Visitors to an 1836 homestead learned historical songs, games and daily routines, along with other fall activities, on Saturday during the Homestead Heritage Fair at the Dryden Historical Society on North Street.
Attendees could listen to the Cortland Old Timers Band perform American songs like the “Stars and Stripes Forever,” “Yankee Doodle” and different military themes. Representatives of the Cornell Raptor Program taught people about these birds of prey and conservation efforts on their behalf. Pamela Poulin portrayed suffragette Amelia Bloomer, who was a Homer native.
Members of the Dryden Historical Society gave tours of the Southworth Homestead, built in 1836 by John Southworth, a prominent landowner who helped clear the trees in Dryden for settlement.
From the time the original structure was built to when the Historical Society bought it in 2012 to serve as its base of operations, five generations of the Southworth family lived here. The guides noted the additions made to the house over the years, collectibles from overseas and more about the Southworth family from Betsey Van Sickle, the great niece of John Southworth.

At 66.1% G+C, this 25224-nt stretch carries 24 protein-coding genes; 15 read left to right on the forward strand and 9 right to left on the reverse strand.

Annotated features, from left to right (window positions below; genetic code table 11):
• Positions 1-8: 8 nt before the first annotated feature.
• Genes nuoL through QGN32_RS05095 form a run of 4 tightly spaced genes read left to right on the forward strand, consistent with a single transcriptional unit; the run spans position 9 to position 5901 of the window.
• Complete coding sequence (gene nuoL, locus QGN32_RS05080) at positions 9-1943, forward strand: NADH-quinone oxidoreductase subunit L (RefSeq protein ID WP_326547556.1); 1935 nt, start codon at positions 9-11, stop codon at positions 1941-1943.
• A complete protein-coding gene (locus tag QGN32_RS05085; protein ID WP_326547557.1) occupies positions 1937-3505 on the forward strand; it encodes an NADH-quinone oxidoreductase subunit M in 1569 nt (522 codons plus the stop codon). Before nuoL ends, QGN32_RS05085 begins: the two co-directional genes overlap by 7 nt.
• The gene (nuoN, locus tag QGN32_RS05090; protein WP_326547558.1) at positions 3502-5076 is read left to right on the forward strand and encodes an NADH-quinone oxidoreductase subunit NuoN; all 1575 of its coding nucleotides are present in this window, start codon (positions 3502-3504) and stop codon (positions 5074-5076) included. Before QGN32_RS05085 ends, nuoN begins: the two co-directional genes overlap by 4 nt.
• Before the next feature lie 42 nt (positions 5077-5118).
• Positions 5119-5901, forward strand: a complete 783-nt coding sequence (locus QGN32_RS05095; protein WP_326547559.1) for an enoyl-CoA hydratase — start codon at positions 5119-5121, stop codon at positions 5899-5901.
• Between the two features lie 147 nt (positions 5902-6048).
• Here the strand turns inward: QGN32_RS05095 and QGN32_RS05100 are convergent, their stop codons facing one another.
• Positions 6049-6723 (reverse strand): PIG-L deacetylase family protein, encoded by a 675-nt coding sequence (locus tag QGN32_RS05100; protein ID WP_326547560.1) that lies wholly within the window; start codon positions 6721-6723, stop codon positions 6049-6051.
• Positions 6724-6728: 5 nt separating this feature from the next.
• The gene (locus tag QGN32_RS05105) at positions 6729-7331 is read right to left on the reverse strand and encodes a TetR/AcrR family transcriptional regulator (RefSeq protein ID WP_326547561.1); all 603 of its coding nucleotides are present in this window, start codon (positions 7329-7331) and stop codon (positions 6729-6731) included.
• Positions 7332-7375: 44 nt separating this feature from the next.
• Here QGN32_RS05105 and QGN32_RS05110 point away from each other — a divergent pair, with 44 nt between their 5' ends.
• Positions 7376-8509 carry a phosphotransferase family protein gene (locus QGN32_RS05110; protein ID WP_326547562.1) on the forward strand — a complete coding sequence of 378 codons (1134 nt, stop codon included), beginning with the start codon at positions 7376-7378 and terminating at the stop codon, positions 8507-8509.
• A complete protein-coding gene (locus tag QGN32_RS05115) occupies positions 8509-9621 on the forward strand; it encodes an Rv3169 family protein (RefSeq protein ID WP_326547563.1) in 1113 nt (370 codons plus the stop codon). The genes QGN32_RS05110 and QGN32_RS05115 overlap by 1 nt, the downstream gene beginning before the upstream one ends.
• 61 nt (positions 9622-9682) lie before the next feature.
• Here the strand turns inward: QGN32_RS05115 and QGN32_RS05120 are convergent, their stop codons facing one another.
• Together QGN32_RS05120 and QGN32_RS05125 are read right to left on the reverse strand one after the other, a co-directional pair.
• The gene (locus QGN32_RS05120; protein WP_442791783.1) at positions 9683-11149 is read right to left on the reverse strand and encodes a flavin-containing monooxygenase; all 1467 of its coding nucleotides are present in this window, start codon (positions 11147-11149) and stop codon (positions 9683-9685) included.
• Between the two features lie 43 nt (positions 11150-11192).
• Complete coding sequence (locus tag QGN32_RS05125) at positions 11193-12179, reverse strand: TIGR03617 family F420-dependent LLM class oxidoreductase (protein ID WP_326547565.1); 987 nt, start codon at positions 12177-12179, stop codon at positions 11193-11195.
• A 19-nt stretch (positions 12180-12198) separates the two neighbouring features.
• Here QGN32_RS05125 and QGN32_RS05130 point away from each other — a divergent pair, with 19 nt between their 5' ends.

“This was a pine forest,” Van Sickle said, talking about how her great uncle made his fortune in the lumber and real estate business.
Nora Cultrera, a first-grader at Dryden Elementary School, took a tour of the house with her parents, Luca and Sonia, admiring the antiques of the place like old silver hairbrushes and a dollhouse from the 1920s.
The Cultreras have only lived in Dryden for two years, having moved to America from Italy six years ago. It was their first time coming out to the Heritage Festival, having not previously gotten involved with village events. But they figured they would come out since their daughter is getting involved with events in her school.
“This event is cute,” Sonia Cultrera said. “You get a sense of the community here. And we love historical events.”
“I learned about how the house was really, really old,” Nora said.
Nora on Saturday also pet some of the sheep, watched them get sheared and was eager to take a wagon ride.
Among the other things people could do was watch craft demonstrations — cross-stitching, spinning, quilting and chair caning the same way it was done back in the 1800s. Susan Quick of Ithaca showed how flax was spun into linen thread. Quick pressed a wooden foot pedal to spin a bobbin as she twisted the flax into a fine strand.
Quick said that flax, though a labor intensive plant, was very prominent in the area. It was used to make socks, table linen, army uniforms and jeans before denim was used.
“Egyptians would wrap their mummies in linen,” Quick said, noting it is a wonderful fiber.